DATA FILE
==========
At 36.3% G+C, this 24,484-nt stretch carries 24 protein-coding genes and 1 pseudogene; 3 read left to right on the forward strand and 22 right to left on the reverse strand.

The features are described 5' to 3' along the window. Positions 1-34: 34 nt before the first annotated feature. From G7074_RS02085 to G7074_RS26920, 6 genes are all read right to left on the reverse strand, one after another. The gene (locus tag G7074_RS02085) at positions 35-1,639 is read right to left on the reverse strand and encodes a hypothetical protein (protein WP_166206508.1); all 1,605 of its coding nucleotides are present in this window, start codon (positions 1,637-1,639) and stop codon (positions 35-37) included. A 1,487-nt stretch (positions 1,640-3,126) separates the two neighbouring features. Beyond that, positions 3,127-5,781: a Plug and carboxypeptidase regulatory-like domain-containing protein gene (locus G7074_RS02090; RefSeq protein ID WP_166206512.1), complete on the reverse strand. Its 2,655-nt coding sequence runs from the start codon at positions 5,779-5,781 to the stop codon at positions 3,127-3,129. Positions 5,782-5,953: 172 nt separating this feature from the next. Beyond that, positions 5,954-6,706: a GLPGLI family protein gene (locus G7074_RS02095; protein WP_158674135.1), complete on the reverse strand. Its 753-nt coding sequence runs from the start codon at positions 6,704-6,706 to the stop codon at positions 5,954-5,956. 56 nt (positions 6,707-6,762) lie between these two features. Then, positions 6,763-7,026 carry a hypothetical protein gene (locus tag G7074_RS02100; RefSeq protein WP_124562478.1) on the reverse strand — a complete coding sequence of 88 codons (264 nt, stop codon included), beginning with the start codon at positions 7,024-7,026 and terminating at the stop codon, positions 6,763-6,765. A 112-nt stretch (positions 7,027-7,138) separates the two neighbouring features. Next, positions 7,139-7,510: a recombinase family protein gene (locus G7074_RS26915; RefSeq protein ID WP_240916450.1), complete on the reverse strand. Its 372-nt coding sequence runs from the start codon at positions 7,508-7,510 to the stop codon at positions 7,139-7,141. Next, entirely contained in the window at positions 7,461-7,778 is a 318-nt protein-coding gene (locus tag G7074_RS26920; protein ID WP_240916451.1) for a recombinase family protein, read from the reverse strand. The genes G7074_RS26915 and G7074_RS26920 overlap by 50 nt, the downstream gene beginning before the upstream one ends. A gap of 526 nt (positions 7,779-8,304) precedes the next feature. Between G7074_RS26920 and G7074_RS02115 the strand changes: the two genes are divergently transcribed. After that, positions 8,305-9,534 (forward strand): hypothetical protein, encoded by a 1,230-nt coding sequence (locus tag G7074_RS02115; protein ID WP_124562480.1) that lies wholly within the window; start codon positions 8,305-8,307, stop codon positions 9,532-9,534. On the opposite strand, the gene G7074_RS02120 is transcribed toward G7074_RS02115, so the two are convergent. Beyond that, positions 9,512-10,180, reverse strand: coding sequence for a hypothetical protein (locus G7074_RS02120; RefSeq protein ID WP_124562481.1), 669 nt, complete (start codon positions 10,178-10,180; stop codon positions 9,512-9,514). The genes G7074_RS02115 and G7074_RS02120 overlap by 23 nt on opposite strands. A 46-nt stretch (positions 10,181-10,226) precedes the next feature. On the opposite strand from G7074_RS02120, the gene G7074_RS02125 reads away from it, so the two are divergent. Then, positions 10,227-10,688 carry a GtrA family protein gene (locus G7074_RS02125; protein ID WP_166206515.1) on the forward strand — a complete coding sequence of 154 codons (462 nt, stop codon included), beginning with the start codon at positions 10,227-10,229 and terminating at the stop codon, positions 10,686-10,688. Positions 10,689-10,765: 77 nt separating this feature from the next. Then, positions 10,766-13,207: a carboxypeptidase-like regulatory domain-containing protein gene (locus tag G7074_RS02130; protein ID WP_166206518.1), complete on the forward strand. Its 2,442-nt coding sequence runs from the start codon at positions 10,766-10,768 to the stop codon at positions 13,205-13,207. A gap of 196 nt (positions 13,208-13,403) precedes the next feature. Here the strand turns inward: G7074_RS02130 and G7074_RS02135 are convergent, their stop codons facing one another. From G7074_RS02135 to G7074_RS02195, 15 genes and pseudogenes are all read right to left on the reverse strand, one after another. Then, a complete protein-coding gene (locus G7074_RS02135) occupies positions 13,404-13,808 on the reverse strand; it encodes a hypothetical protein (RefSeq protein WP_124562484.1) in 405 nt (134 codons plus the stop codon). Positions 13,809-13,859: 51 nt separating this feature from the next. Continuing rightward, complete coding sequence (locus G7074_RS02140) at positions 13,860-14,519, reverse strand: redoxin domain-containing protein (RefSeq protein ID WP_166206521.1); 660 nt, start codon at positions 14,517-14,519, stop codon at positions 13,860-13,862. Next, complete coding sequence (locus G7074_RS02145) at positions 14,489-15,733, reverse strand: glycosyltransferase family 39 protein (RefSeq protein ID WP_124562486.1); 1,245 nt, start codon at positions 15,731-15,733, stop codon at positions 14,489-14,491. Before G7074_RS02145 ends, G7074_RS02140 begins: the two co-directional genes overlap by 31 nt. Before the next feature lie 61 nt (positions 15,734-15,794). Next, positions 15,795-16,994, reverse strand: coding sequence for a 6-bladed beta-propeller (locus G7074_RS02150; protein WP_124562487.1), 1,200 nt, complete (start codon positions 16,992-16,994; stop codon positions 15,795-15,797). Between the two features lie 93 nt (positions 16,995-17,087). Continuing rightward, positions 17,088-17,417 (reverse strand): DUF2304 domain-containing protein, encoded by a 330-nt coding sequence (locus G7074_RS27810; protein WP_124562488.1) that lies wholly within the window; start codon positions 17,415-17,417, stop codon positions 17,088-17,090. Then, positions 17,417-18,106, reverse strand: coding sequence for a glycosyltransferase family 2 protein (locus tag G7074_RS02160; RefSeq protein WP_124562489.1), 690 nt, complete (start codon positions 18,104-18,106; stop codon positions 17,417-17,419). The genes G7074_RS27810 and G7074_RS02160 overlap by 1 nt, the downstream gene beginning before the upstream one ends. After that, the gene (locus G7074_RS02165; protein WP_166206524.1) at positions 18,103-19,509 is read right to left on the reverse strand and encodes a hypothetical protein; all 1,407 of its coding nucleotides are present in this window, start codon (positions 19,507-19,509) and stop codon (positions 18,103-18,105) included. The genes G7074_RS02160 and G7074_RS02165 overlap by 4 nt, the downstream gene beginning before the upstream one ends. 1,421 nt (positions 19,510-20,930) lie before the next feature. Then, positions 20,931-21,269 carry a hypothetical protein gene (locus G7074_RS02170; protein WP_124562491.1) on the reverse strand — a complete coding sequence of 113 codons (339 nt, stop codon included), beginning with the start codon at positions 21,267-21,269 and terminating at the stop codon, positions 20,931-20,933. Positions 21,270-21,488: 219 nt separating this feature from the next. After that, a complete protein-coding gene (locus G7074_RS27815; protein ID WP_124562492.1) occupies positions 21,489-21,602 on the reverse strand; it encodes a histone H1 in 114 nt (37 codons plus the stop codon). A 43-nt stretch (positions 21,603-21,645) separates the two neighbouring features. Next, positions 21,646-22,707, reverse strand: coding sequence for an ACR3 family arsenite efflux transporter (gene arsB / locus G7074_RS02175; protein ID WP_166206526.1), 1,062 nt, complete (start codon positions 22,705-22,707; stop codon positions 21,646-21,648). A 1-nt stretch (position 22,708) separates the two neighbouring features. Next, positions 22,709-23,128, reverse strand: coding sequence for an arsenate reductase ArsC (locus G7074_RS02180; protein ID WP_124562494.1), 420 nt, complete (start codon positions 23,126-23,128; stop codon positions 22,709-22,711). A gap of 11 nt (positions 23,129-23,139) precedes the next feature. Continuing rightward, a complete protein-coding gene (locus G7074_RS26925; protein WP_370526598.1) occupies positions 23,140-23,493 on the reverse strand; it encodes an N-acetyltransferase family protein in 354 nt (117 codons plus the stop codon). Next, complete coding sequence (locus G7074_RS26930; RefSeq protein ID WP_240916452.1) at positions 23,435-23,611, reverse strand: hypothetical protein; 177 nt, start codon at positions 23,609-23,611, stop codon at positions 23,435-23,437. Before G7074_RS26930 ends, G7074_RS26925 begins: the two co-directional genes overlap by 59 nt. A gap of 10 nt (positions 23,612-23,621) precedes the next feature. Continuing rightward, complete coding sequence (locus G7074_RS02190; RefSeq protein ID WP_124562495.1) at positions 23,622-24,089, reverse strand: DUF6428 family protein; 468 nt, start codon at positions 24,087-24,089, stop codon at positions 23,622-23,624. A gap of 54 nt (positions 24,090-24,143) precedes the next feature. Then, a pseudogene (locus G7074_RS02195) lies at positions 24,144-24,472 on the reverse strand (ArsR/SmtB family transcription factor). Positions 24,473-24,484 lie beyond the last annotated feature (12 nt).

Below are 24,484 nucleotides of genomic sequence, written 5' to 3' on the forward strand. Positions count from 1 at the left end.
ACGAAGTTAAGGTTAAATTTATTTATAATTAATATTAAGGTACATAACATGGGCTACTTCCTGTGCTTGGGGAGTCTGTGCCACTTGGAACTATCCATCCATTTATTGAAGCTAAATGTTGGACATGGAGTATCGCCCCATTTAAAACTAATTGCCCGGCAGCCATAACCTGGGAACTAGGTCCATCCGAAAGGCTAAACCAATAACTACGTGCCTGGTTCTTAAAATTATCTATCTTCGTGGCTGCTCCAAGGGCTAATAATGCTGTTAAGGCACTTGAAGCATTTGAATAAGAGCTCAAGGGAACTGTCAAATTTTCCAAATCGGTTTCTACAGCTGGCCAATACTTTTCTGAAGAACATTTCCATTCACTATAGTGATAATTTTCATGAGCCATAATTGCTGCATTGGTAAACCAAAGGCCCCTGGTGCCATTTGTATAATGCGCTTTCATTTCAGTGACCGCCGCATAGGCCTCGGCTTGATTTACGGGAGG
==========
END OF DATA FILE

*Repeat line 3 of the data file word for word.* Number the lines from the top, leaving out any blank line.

Below are 24,484 nucleotides of genomic sequence, written 5' to 3' on the forward strand. Positions count from 1 at the left end.